Potatoes are one of the world’s most adaptable ingredients, and perfect for sequential cooking. This is an original recipe for a boiled then grilled potato side dish. The charcoal flame brings a unique taste element to the potato, as potatoes are normally never grilled.
My recipe also calls for candied bacon. This sweet treat is simply bacon broiled or seared with plenty of brown sugar. Talk about smack your lips tantalizing (and the perfect treat for pets and/or humans). And to take this to the next level, because there are already not enough, copious amounts of browned nutty butter with shallots and peas tie this blazing sequentially cooked potato dish together. It is a playful companion for your next grill-out and goes with just about any protein imaginable.
Multistep cooking is so hot: boiling and then grilling
Sometimes, preparing an ingredient with one cooking method is not enough. There are just those days we crave the complex and the congratulate dishes with depth. The Iron Chefs are famous for employing elaborate cooking sequences, such as first steaming an ingredient, then searing it, and finishing it in a smoker. Such multi-step methods of cooking impart such flavor and intricacy that is normally not found in straightforward cooking. The smoked and braised short ribs from Tre Vigne in Napa Valley immediately comes to my mind.
Grilling potatoes is not a commonplace dish, but it should be. First preparing the potatoes by boiling them in salted and buttered water helps cook them 80% through. Then finishing them on a hot grill to get not only the grill and char marks, but that smoky flavor is delicious. The idea of adding candied bacon was inspired simply by the notion that candied bacon is good in everything. Oddly enough, the fire smoke taste of the grilled potatoes with the brown sugar glazed bacon was simply divine (and plenty of browned butter also helped).
Recipe for the boiled and grilled potatoes with candied bacon
Ingredients (serves 6):
- 20 small potatoes, halved (eg fingerlings, red bliss, etc)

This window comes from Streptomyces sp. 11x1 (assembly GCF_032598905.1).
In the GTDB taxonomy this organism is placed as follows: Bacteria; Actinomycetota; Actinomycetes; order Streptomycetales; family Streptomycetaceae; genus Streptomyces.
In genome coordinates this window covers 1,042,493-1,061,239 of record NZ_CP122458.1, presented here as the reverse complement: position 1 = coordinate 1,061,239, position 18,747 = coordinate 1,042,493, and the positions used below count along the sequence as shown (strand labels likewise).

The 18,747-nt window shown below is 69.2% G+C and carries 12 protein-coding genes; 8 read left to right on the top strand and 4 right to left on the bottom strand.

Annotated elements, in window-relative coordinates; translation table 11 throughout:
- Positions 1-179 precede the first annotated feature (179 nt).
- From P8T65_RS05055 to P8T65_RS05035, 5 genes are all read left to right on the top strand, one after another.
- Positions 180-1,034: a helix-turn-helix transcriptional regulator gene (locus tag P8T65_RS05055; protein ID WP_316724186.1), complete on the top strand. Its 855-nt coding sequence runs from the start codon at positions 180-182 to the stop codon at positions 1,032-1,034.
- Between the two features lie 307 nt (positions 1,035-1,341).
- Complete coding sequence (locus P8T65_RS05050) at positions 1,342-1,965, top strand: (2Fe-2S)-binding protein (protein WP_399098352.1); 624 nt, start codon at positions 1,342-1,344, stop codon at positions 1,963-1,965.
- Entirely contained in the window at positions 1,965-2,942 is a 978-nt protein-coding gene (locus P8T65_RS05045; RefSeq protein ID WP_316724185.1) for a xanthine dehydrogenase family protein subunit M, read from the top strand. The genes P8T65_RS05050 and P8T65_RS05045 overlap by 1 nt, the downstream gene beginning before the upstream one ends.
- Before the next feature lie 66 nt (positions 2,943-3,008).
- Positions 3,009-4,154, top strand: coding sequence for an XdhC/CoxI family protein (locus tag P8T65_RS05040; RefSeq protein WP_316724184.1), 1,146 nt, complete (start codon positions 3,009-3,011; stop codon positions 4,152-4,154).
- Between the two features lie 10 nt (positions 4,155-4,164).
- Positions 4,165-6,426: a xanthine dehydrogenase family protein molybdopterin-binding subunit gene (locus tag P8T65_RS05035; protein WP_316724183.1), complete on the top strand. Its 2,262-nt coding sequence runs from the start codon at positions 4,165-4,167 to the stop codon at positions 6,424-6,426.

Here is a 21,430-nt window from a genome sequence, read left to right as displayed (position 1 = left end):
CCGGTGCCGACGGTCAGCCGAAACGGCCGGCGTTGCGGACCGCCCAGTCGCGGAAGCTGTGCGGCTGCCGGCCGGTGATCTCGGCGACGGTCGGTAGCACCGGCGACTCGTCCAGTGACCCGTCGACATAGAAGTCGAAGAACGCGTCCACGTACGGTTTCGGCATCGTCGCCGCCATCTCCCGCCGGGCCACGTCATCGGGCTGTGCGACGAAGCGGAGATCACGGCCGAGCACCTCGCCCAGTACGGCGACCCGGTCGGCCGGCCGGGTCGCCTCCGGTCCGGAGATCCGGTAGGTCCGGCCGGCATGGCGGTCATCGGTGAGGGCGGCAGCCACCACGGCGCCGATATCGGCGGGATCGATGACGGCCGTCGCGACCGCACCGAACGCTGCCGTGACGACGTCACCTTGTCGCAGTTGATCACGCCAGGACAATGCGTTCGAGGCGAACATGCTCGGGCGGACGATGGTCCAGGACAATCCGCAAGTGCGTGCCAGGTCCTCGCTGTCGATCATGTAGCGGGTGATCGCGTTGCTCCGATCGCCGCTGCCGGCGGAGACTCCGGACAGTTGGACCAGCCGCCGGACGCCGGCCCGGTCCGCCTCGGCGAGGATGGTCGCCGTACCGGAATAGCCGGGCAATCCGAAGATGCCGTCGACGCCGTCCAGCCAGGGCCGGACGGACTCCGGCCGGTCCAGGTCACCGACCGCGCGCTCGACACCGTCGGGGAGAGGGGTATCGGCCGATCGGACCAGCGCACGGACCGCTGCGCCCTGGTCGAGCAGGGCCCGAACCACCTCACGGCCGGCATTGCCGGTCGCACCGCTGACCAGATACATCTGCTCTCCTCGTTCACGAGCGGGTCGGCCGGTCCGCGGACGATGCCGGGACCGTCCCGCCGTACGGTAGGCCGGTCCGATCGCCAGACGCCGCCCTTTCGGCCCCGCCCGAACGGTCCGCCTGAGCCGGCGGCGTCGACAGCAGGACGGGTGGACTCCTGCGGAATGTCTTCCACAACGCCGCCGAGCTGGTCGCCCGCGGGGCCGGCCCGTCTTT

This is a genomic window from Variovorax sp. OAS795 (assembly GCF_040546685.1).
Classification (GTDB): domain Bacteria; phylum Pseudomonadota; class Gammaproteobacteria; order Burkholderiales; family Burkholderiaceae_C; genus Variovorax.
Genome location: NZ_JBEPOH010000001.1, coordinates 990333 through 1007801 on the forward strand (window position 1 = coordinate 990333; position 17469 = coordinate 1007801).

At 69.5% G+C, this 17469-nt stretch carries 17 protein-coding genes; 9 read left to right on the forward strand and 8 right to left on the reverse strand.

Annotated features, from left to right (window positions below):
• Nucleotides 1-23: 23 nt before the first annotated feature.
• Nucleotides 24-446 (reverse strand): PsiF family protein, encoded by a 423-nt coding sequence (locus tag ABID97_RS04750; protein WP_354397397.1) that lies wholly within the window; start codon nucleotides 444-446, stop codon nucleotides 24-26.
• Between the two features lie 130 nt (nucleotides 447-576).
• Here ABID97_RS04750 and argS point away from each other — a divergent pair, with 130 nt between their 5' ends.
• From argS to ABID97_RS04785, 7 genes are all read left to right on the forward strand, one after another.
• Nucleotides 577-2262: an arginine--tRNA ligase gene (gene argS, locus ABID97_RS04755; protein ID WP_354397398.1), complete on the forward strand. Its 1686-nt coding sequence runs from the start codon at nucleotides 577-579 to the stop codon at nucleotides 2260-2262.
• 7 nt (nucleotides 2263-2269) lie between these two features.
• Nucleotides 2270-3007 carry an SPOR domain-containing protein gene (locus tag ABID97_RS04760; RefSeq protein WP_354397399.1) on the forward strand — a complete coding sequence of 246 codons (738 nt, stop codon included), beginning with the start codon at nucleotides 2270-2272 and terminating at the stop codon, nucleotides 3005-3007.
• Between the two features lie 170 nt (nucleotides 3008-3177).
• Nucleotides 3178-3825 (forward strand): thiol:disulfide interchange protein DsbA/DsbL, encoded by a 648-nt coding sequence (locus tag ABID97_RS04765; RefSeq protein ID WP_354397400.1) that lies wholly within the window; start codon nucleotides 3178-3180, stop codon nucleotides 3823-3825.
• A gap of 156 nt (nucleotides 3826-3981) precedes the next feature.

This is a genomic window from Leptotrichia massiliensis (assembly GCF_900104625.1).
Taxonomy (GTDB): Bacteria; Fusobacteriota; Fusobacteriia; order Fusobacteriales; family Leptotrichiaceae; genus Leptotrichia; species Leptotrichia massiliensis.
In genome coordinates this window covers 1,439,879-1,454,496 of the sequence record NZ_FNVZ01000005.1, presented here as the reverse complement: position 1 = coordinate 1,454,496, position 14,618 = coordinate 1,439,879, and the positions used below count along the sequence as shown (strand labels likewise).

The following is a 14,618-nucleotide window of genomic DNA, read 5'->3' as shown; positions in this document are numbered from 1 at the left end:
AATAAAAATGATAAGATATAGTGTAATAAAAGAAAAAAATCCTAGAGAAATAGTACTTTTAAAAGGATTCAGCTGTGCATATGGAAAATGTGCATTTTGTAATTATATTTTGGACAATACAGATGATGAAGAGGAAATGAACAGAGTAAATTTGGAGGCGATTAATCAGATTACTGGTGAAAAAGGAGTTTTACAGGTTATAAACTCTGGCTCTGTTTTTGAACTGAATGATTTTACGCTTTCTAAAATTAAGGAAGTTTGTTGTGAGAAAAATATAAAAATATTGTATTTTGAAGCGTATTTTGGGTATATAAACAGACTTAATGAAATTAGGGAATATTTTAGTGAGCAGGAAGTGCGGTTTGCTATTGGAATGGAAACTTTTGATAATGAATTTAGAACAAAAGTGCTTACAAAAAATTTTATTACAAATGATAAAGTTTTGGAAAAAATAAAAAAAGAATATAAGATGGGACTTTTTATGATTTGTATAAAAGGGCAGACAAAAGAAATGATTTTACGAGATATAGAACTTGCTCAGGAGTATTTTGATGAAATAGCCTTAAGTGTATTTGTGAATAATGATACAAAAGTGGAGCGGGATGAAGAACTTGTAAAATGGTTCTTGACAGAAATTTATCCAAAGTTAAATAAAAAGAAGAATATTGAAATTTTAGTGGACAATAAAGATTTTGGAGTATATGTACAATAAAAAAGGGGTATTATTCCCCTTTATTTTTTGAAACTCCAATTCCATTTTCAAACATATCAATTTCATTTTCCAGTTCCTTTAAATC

- 5 strips of bacon
- Handful of full (not light) brown sugar
- 1/4 to 1/2 knob of unsalted butter, at room temperature
- 1 small shallot, minced
- 1 garlic clove, minced
- 2 stems of scallions, diced
- 1/4 to 1/2 cup of fresh green peas, blanched in buttered water
- Dash of white wine vinegar
- Olive oil
- Salt and pepper
First bring a pot of water up to a boil. Season it with plenty of salt and some butter. Throw in the halved potatoes to the pot and keep a watchful eye. It will take some time for these potatoes to cook, but do not overcook them or allow them to become too soft and mushy.
In the meantime, prepare the candied bacon. You can do this one of two ways. Using a rack and a broiler, you can sprinkle a generous amount of brown sugar on both sides of the bacon strips, and then pop them into the broiler. Or you can sear the brown sugar bathed bacon on a saute pan. The former is a tad bit healthier and allows the bacon to keep its shape better. I prefer the later, as I just enjoy to cook more on the stovetop, although the melted brown sugar may require elbow grease to remove when cleaning.
When the potatoes are about 80% cooked (and can be judged by piercing in a fork and/or eating), remove them immediately from the hot buttered water. Allow to slightly cool and bring them over to the grill. Add a bit of olive oil to help the potatoes from sticking to the grill. Over the hot grill, place the potatoes flesh side down and allow them to char up. I like to place these directly on the grill, no tin foil barrier here. This will take 5 minutes at the most. When the grilled marks are evident, flip over the potatoes and allow all the sides to char and then remove.
Prepare the butter in a large saute pan over low heat. Allow it to brown, which takes a few minutes. Add the shallot and garlic to the pan. After a minute or two of allowing these to saute in the pan, add the grilled potatoes, diced candied bacon, green peas and a bit more butter and olive oil. Fold the ingredients together to get it coated in the browned butter and then taste. The potatoes will likely require a generous, and I mean generous, helping of salt (and a little pepper). Add the scallions and a bit of white wine vinegar (less than a thimble), re-season if necessary, and serve immediately with the rest of your cooked-out dinner.